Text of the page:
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      Antepartum and postpartum depression: healthy mom, healthy baby.

      Journal of the American Medical Women's Association (1972)

      Adult, Women's Health, epidemiology, United States, Severity of Illness Index, Risk Factors, Risk Assessment, Quality of Life, Prevalence, Pregnancy, Mother-Child Relations, Maternal Welfare, standards, Maternal Health Services, Mass Screening, Infant, Newborn, Infant Welfare, Humans, Health Status, Female, statistics & numerical data, Ethnic Groups, Disease Progression, therapy, physiopathology, Depression, Postpartum, etiology, Depression, therapeutic use, Antidepressive Agents, Algorithms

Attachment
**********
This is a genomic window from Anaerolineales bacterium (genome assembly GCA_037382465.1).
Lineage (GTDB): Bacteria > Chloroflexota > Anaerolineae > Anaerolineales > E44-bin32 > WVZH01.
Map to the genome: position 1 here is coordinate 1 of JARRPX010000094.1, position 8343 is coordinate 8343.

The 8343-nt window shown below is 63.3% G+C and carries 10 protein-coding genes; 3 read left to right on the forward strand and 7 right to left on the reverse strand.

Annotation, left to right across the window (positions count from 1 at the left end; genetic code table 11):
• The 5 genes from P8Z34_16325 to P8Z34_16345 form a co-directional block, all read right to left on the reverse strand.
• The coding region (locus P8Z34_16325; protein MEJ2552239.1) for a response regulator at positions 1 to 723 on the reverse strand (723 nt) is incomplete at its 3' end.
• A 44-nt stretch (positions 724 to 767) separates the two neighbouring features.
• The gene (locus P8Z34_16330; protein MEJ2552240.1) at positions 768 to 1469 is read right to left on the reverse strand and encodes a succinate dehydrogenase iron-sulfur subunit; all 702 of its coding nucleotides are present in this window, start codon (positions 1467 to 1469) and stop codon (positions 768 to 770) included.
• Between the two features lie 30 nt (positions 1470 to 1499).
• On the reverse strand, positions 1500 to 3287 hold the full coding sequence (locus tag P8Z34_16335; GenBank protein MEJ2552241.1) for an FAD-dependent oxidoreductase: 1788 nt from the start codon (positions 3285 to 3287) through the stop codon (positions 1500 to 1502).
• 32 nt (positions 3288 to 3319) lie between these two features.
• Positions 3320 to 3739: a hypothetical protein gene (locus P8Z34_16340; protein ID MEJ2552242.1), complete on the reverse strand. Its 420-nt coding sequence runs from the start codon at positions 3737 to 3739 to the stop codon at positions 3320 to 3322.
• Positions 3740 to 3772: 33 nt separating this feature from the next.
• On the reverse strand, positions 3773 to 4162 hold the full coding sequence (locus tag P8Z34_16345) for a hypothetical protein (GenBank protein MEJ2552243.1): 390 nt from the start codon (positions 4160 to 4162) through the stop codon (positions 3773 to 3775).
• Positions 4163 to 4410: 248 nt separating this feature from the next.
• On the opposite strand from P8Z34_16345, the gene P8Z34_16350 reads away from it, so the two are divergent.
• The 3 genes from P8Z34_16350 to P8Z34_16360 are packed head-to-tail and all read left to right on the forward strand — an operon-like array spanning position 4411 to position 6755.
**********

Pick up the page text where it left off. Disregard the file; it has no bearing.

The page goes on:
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          This article summarizes the epidemiology, clinical features, and treatment of antepartum and postpartum major depression. This summary will enable primary care clinicians to recognize and screen for perinatal mood disorders and to initiate the risk-benefit decision-making process used in treatment selection. This review will also help identify patient factors that warrant psychiatric consultation. We selected and reviewed studies of antepartum and postpartum depression of greatest utility to primary care clinicians. We developed a graphical algorithm that summarizes the steps needed for the care of postpartum depressed women. The prevalence of postpartum depression ranges from 10% to 15%, with screening rates of depressive symptoms as high as 35% in African American women. The prevalence of antepartum depression is as high as 26% among women in poor, urban communities. Maternal depression is associated with adverse effects on fetal and infant development. The challenge of diagnosing perinatal major depression can be addressed by assessing for persistent cognitive and affective symptoms and functional impairment. Effective treatments include interpersonal psychotherapy and selective serotonin reuptake inhibitors. The treatment of perinatal depression requires a unique informed consent process that is guided by a discussion of maternal preferences, the severity of maternal illness and recommended treatment, the risks of psychotropic exposure, and the risks of untreated mental illness. Rapid and effective mental health intervention in depressed expectant or new mothers not only restores maternal function, but can also prevent adverse infant neurobehavioral outcomes.

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